Frank Allegra for Slate recently wrote of a celebrity who had a brush with NXIVM.
He is John Wilson, star of HBO’s docuseries How To With John Wilson, a comedy television docuseries that premiered on October 23, 2020. About a month later, HBO renewed the series for a second season, which premiered on November 26, 2021
The series is about Wilson’s life, with Wilson narrating.
Allegra interviews Wilson and during the interview, we learn of Wilson’s brush with NXIVM.
Allegra talks about episode #2 “How To Appreciate Wine”
Allegra: In terms of unique, amazing tangents, episode two has a great one: You tell a story about an acapella convention you went to, and totally ruined, in college, which you discovered was hosted by Keith Raniere, a.k.a. the founder of NXIVM. How did you decide to fit in such an amazingly weird anecdote into the show, especially since it’s one in which none of the characters in it are people you’re interviewing on-screen?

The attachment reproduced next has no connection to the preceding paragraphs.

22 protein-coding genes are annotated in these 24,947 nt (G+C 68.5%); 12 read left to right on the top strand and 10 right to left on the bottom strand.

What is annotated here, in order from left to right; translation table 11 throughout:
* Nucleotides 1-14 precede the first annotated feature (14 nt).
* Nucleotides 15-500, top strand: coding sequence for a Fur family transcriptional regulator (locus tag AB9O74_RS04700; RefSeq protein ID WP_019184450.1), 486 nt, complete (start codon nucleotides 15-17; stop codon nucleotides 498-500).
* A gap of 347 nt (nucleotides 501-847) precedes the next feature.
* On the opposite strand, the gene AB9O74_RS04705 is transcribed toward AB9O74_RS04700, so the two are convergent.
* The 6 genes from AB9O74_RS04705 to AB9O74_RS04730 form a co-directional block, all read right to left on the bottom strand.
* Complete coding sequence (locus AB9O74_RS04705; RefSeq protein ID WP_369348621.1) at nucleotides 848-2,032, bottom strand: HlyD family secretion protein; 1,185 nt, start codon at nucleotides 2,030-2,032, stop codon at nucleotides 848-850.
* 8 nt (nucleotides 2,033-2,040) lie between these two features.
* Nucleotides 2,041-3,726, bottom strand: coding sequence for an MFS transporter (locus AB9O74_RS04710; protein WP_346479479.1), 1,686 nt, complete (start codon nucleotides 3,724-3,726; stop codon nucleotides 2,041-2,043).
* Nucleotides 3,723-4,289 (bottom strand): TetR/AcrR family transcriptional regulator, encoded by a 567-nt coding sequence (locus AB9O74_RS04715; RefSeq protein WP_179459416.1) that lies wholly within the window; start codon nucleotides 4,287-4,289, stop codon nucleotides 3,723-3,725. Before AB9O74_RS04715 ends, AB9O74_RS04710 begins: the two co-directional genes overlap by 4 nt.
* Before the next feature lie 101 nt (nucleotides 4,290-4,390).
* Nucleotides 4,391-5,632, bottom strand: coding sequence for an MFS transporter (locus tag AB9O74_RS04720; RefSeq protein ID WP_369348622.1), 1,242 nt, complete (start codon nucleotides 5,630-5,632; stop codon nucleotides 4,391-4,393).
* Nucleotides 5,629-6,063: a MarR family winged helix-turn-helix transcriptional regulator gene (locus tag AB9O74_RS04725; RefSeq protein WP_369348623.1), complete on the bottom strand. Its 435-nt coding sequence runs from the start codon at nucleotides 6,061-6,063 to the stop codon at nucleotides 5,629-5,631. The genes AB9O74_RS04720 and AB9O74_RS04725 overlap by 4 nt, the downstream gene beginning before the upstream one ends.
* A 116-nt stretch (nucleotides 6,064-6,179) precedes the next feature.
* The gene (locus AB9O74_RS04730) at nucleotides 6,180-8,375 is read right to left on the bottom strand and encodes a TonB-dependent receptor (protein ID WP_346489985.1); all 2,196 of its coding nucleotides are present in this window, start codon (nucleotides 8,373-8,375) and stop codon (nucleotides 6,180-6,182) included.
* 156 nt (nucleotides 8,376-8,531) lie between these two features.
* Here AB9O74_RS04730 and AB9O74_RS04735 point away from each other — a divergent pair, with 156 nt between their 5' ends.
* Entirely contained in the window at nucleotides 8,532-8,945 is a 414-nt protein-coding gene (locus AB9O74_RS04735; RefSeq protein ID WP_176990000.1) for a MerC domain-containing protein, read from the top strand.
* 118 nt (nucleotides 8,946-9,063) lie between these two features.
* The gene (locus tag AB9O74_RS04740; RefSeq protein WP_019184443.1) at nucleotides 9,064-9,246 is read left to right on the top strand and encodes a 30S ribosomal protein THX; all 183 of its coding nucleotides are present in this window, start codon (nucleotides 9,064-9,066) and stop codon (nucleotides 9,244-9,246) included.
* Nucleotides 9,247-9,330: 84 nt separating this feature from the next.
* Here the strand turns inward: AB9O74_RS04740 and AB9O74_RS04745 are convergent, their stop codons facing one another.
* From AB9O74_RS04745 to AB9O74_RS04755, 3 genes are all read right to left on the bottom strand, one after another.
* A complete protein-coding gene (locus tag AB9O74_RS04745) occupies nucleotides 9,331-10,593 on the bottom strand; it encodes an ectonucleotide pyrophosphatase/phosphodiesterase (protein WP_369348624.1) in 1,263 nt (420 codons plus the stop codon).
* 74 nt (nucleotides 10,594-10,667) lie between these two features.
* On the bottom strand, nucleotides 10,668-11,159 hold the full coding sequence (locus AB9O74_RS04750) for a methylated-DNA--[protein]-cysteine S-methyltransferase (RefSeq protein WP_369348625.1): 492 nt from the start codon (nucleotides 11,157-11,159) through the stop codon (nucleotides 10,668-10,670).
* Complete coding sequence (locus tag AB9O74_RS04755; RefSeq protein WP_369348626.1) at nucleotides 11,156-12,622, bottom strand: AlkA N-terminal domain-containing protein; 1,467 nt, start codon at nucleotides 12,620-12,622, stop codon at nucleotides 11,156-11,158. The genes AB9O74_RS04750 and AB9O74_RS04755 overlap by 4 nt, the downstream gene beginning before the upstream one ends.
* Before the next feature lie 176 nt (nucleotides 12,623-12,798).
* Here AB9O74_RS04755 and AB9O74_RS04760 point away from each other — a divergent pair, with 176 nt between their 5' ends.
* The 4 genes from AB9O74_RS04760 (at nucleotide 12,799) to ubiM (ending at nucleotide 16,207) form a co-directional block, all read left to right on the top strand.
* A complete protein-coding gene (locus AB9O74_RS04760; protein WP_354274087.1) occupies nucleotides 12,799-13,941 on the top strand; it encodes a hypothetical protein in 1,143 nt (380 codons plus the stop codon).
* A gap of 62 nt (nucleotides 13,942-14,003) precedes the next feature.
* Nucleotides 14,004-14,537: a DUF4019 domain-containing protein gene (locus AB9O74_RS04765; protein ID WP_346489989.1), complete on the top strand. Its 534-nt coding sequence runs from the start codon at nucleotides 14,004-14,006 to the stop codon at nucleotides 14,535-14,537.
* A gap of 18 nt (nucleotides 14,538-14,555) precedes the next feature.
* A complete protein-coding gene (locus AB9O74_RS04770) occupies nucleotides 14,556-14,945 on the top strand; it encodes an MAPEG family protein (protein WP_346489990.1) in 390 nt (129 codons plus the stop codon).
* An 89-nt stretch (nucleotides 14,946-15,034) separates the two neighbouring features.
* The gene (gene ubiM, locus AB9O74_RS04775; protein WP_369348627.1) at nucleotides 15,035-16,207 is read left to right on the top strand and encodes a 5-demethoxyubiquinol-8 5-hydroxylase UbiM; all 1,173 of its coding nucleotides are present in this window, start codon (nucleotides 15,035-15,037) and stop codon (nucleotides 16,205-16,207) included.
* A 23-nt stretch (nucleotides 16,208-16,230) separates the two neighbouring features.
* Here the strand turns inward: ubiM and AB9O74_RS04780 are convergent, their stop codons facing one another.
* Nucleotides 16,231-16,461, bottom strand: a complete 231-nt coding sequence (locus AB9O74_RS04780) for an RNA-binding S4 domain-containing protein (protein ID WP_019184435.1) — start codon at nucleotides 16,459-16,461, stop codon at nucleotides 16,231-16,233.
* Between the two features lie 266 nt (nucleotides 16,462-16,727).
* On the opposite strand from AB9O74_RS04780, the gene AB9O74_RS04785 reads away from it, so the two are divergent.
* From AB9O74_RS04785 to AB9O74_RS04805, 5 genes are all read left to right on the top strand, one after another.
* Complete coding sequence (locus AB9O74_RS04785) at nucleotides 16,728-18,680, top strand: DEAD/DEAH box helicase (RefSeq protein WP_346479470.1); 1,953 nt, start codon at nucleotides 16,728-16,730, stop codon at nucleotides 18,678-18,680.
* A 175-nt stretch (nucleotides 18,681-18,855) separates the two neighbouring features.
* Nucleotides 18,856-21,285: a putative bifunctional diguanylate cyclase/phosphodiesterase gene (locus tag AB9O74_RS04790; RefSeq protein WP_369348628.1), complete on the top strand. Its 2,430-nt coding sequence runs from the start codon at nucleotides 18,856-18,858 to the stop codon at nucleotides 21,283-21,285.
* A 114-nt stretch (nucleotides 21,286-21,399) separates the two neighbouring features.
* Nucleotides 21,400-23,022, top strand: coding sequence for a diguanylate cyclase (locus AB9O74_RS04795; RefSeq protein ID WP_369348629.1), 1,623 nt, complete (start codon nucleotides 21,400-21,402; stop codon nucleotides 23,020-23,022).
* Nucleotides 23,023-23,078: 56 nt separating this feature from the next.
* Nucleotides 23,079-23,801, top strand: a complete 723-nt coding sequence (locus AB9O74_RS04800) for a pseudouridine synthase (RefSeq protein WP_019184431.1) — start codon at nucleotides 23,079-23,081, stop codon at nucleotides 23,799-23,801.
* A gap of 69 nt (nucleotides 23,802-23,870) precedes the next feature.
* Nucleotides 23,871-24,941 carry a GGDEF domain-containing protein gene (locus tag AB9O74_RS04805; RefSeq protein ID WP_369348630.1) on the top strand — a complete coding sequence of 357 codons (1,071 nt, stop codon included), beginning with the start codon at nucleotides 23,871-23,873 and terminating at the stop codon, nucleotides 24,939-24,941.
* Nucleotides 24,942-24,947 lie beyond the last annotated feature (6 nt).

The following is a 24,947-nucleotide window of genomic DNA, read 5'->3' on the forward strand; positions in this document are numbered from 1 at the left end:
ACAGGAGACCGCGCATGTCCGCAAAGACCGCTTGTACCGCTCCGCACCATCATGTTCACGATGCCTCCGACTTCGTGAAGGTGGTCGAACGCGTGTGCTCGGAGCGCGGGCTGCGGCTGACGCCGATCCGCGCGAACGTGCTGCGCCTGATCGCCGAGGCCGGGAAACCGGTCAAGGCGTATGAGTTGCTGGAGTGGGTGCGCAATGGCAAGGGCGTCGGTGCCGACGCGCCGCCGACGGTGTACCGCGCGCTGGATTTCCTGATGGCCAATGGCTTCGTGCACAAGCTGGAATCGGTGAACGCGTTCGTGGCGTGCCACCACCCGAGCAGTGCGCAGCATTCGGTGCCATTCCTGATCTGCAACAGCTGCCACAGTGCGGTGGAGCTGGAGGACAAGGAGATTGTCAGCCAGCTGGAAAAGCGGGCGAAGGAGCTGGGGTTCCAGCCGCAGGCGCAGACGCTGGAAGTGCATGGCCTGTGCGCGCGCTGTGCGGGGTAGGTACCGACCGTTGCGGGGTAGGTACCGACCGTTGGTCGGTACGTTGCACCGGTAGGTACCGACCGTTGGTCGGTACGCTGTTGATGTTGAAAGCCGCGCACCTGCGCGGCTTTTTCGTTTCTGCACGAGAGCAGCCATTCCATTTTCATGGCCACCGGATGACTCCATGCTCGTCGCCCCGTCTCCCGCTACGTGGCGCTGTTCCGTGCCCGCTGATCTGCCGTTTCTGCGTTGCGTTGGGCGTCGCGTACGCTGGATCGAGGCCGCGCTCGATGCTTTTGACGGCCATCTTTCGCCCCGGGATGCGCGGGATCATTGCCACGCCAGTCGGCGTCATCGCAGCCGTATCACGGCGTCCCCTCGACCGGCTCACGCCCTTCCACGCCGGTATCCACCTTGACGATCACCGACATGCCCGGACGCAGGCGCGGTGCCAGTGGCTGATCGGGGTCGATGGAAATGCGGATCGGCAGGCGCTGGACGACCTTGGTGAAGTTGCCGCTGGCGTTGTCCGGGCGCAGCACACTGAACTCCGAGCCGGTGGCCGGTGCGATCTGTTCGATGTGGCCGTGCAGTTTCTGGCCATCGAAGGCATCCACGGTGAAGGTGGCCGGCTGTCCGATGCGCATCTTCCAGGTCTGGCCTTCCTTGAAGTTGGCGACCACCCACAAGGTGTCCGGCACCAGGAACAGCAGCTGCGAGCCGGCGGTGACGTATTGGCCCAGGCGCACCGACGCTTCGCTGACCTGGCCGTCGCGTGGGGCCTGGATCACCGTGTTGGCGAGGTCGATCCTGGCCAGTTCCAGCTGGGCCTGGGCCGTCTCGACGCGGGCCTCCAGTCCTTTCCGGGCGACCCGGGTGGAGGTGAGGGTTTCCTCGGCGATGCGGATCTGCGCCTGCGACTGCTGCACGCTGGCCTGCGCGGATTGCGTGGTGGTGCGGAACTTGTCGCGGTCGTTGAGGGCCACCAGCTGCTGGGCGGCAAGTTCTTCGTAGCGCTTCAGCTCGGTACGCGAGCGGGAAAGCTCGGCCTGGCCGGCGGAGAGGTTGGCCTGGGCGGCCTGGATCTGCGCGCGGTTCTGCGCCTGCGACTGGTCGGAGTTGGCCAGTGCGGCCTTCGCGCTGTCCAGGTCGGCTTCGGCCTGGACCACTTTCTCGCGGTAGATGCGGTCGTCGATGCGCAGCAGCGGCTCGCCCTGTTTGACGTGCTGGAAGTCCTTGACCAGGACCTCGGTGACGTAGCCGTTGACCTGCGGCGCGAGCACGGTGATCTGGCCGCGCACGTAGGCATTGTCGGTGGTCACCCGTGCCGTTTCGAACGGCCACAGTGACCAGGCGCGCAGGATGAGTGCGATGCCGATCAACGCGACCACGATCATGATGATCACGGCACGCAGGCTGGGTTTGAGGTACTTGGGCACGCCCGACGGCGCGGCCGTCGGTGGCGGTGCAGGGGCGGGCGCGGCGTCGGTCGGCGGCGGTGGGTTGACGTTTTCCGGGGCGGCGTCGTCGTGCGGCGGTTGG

Wilson: I resisted it at first, because I was really embarrassed about the acapella stuff. I thought that I could go the rest of my life without really ever acknowledging it. We had the NXIVM story on the back burner in the first season, but we felt like NXIVM fever hadn’t really hit yet, and not really many people knew who Keith was at the time—or so I thought. When the second season came around, that’s when I thought it was finally time to deploy this anecdote because people were familiar with him. I had spent the past decade in shame, almost, having had to apologize and being told that I was wrong for having caused a scene at this acapella event. Then as all the tabloids started to pick up the story [of the NXIVM cult], I began to feel more and more vindicated. I finally felt like it was clear who was the hero and … I mean, maybe I’m not the hero, but who the villain was in this story. It was so cathartic to finally be able to just put it on screen.
I was like, “I’m sure HBO is so happy. This is almost a direct promo for the next season of The Vow.”